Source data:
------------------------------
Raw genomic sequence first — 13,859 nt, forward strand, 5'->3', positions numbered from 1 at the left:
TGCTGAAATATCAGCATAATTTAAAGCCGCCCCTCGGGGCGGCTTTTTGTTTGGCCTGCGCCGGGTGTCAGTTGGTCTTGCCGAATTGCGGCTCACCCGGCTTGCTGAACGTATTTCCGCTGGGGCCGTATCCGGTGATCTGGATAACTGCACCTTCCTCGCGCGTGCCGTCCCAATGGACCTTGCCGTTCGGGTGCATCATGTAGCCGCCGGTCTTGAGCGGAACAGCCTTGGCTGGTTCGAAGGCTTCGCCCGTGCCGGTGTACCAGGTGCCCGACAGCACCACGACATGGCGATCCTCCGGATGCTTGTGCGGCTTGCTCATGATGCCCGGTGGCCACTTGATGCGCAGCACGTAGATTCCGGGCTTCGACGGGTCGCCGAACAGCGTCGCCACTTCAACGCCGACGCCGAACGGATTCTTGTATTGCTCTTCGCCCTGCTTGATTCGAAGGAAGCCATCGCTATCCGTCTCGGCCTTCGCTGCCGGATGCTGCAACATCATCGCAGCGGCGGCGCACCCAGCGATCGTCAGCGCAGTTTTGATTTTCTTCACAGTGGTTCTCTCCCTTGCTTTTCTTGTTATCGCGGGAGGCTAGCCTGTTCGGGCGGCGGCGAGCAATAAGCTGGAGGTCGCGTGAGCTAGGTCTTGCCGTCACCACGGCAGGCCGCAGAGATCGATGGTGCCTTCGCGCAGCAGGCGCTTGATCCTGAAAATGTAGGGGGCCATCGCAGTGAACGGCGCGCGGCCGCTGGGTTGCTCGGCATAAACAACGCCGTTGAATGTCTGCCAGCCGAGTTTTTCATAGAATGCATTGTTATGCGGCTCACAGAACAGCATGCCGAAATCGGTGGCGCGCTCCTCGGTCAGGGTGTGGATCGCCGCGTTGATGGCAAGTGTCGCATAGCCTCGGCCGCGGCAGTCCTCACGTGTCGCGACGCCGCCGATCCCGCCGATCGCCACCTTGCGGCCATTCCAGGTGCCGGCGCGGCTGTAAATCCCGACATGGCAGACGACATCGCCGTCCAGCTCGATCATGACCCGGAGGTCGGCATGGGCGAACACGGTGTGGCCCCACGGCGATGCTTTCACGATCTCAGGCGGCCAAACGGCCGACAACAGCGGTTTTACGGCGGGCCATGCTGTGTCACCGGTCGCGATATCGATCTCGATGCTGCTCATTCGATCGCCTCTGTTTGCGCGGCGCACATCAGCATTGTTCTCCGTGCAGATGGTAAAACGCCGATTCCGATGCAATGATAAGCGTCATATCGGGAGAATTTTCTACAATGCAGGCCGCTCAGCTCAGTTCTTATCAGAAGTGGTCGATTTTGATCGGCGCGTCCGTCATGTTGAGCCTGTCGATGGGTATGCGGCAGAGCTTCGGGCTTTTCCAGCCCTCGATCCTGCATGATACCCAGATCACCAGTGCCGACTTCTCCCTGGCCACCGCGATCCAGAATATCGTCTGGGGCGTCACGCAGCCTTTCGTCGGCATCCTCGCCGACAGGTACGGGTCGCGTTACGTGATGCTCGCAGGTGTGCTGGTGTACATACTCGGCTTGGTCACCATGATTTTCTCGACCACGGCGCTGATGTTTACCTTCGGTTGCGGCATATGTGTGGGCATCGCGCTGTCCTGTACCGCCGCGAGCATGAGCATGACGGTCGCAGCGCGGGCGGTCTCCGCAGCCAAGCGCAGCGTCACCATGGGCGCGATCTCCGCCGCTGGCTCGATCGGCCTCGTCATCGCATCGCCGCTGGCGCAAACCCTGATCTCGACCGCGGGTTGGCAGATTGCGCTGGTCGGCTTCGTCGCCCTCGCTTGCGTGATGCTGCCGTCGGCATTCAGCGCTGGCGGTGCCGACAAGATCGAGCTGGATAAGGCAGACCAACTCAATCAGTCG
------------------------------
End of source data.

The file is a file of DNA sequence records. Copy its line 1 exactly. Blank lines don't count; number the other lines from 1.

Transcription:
Raw genomic sequence first — 13,859 nt, forward strand, 5'->3', positions numbered from 1 at the left: